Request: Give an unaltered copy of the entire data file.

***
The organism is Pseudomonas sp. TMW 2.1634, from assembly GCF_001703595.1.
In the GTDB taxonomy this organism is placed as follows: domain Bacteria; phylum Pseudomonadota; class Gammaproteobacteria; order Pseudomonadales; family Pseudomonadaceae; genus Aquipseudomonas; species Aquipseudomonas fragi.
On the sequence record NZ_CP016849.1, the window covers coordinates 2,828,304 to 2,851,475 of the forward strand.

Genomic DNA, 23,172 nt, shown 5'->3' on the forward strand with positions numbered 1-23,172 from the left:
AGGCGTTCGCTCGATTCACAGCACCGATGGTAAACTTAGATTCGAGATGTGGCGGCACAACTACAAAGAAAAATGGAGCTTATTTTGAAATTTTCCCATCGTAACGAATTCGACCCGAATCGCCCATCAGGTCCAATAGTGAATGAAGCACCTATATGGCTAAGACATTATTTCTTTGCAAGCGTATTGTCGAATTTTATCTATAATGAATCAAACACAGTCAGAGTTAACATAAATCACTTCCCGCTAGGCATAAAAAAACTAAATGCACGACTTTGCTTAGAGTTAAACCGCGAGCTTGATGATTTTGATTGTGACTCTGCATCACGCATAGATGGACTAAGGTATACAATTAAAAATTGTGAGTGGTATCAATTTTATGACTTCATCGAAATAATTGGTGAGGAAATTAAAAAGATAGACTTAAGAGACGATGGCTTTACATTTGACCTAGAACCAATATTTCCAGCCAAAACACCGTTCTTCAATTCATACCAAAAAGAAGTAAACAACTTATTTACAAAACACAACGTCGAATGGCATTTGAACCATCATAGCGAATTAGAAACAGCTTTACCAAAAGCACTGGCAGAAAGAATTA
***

The organism is Pseudomonas sp. TMW 2.1634, from assembly GCF_001703595.1.
In the GTDB taxonomy this organism is placed as follows: domain Bacteria; phylum Pseudomonadota; class Gammaproteobacteria; order Pseudomonadales; family Pseudomonadaceae; genus Aquipseudomonas; species Aquipseudomonas fragi.
On the sequence record NZ_CP016849.1, the window covers coordinates 2,828,304 to 2,851,475 of the forward strand.

Genomic DNA, 23,172 nt, shown 5'->3' on the forward strand with positions numbered 1-23,172 from the left:
AGGCGTTCGCTCGATTCACAGCACCGATGGTAAACTTAGATTCGAGATGTGGCGGCACAACTACAAAGAAAAATGGAGCTTATTTTGAAATTTTCCCATCGTAACGAATTCGACCCGAATCGCCCATCAGGTCCAATAGTGAATGAAGCACCTATATGGCTAAGACATTATTTCTTTGCAAGCGTATTGTCGAATTTTATCTATAATGAATCAAACACAGTCAGAGTTAACATAAATCACTTCCCGCTAGGCATAAAAAAACTAAATGCACGACTTTGCTTAGAGTTAAACCGCGAGCTTGATGATTTTGATTGTGACTCTGCATCACGCATAGATGGACTAAGGTATACAATTAAAAATTGTGAGTGGTATCAATTTTATGACTTCATCGAAATAATTGGTGAGGAAATTAAAAAGATAGACTTAAGAGACGATGGCTTTACATTTGACCTAGAACCAATATTTCCAGCCAAAACACCGTTCTTCAATTCATACCAAAAAGAAGTAAACAACTTATTTACAAAACACAACGTCGAATGGCATTTGAACCATCATAGCGAATTAGAAACAGCTTTACCAAAAGCACTGGCAGAAAGAATTA